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The Human Face Of Immigration Reform

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Published on Jun 14, 2013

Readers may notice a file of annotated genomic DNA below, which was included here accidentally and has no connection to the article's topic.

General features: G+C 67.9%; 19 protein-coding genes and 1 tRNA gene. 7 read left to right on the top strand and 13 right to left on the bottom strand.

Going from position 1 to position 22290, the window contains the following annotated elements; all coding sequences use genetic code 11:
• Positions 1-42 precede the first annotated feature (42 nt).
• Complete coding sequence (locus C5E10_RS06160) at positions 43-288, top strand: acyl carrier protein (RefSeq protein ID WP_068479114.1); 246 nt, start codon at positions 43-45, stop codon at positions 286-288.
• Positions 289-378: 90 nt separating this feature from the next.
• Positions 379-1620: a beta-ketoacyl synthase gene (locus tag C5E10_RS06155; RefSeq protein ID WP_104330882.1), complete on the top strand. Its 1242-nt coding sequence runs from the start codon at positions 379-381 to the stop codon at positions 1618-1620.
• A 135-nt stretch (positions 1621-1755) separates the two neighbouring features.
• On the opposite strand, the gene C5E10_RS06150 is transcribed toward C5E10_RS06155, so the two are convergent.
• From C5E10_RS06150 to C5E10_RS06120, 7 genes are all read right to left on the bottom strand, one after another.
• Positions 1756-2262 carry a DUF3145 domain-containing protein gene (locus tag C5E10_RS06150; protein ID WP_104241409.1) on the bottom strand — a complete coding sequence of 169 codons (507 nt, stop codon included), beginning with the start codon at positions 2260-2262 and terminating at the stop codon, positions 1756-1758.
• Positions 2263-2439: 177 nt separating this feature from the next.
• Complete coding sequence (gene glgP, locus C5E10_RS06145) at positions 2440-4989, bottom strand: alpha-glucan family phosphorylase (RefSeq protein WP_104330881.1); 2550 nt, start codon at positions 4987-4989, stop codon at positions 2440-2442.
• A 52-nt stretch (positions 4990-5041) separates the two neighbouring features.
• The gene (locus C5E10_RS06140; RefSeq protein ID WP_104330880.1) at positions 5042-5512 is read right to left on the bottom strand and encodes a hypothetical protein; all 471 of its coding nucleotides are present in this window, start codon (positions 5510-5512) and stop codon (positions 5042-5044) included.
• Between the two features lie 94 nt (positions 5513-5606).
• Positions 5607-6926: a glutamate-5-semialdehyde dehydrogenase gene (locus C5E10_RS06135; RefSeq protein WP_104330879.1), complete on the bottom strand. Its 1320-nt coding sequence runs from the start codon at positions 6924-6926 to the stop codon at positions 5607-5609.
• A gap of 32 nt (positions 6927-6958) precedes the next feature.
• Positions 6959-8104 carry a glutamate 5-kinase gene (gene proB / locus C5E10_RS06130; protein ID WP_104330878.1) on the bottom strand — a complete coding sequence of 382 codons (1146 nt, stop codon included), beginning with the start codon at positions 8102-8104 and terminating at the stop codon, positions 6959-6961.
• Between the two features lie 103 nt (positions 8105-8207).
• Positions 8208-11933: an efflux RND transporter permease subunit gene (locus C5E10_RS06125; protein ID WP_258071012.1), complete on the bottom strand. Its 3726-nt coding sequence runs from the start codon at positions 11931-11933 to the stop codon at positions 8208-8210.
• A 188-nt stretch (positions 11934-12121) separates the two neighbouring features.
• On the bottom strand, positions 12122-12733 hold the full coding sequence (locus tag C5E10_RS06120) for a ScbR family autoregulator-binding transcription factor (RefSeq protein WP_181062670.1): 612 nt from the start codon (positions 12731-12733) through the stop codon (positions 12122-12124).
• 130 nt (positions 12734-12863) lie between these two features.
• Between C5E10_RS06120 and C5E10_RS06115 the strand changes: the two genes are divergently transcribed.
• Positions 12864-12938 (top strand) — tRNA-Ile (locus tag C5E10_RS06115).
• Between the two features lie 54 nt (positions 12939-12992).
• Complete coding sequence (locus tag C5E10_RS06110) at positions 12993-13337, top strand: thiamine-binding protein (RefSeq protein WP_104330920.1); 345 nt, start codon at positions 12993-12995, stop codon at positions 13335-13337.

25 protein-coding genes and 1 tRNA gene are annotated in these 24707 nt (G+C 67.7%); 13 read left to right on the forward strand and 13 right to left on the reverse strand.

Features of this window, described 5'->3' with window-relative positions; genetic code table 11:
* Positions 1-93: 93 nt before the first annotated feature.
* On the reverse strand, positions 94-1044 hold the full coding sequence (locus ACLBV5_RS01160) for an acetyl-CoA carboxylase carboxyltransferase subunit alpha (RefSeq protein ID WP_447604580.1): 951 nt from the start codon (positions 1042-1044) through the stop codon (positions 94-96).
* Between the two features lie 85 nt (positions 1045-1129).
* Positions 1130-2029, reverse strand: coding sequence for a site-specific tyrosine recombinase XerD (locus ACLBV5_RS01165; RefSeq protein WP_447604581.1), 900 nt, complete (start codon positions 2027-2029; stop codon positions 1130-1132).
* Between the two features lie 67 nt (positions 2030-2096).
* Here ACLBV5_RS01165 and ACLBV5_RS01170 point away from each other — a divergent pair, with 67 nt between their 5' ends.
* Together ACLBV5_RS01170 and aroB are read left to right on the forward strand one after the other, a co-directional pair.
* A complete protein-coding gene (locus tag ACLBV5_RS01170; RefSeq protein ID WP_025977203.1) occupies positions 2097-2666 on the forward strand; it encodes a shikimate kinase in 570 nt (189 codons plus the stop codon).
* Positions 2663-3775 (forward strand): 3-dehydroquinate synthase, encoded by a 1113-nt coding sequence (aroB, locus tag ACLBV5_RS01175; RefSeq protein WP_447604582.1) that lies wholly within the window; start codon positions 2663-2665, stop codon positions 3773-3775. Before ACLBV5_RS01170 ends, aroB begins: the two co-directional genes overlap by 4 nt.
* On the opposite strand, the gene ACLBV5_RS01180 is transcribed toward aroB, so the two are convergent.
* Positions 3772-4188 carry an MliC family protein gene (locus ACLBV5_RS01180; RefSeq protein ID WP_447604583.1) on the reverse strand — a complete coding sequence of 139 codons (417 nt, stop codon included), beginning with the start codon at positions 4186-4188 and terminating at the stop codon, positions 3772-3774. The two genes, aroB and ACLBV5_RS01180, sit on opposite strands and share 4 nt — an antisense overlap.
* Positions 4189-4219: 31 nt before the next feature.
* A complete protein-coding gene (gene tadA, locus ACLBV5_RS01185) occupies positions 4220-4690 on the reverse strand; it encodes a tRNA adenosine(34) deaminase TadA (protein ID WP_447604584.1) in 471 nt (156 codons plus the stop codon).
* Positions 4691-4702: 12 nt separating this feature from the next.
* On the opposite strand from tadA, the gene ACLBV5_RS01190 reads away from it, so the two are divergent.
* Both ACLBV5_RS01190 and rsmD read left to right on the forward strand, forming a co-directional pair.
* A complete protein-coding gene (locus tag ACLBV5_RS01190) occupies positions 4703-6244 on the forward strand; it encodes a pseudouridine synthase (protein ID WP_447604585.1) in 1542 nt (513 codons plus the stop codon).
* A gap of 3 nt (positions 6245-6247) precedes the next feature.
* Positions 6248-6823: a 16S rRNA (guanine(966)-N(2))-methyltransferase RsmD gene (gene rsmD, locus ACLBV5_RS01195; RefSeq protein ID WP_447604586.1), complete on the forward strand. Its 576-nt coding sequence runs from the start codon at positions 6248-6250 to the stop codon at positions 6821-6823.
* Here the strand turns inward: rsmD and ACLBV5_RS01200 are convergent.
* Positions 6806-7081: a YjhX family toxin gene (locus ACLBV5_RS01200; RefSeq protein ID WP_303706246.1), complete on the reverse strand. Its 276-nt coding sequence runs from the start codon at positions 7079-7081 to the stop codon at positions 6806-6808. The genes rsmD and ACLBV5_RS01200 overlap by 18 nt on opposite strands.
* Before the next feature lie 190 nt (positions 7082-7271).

I want to put a human face on these facts and statistics, so I am going to share two stories of individuals who came in contact with our office. These two are representative of literally millions of people. We hear the numbers, but when we listen to the stories and look at the faces of people involved, we know we have to act. The first is about Yves Gerald Gomes, 20 years of age, who was originally from India. I quote him: My own story started in 1994, when I came to this country in the arms of my parents. I was only a year and a half. My parents came from India and Bangladesh, hoping to provide me with opportunities, something they didn't have growing up in poverty in their homes. My earliest memories in life are growing up in MD in the basement of my great aunt and great uncle's house and learning English from their children (my older cousins) by watching Fresh Prince of Bel Air and Full House. Soon after, in 1995, my brother was born. My parents had an ongoing asylum case, which was denied in 2006. But over that 12 year span, my father worked hard as a hotel server in order to help my mother pay for her college education and for us to live comfortably; growing up I felt as though I was just like any of my middle-class, American peers from school. But in 2006, we became ``undocumented.'' Our work permits could no longer be renewed, so my father was forced to quit his job at the hotel, and my mother had to resign her tenure as a college professor, and surrender her PhD studies in computer sciences. In 2008, our home was raided by ICE, a few days after my dad was pulled over one night for driving with a busted taillight in Baltimore. Ultimately both of my parents were deported in 2009. I faced my own deportation in 2010, but was able to remain in the US because of the [hard] work of my lawyer ..... the support of my friends, church community, [and] the media. ..... It will be 5 years since my brother and I have last seen our parents. Currently my brother and I live with the same great aunt, great uncle and cousin with whom we resided when my family first came to US. It was disheartening when my parents missed my own high school graduation, and it will again be disheartening when they will miss my younger brother's high school graduation. ..... Moreover, the pain of separation resonates to our extended family too. My mother treated my great-aunt and great-uncle, naturalized US citizens for 40+ years, like her own parents, and she cannot be here to take care of them in their old age. Their son, my cousin (a US citizen) has a degenerative muscle disease which prevents him from traveling. If immigration reform does not happen, it's possible he will never get to see my father, whom he treats like his older brother, ever again. I will graduate from the University of Maryland College Park in 3 semesters with my undergraduate degree in Biochemistry, and I really hope that my parents will be there to see me walk across the stage. For myself and millions of others, immigration reform means a pathway to pursue our dreams and give back to American society, our home; personally, I want to enter into the field of medical research or pharmacy. Moreover, for myself and so many others, immigration reform means the hope of being reunited with family members, and also it means no longer having to wake up every morning with the constant fear of deportation. I have lived in the United States since I was a year old. This is the only country I have ever known as my home. Despite all the challenges my family has faced, I still love the United States, and have always considered myself to be American at heart. I hope that after this year, I can be an American on paper too.

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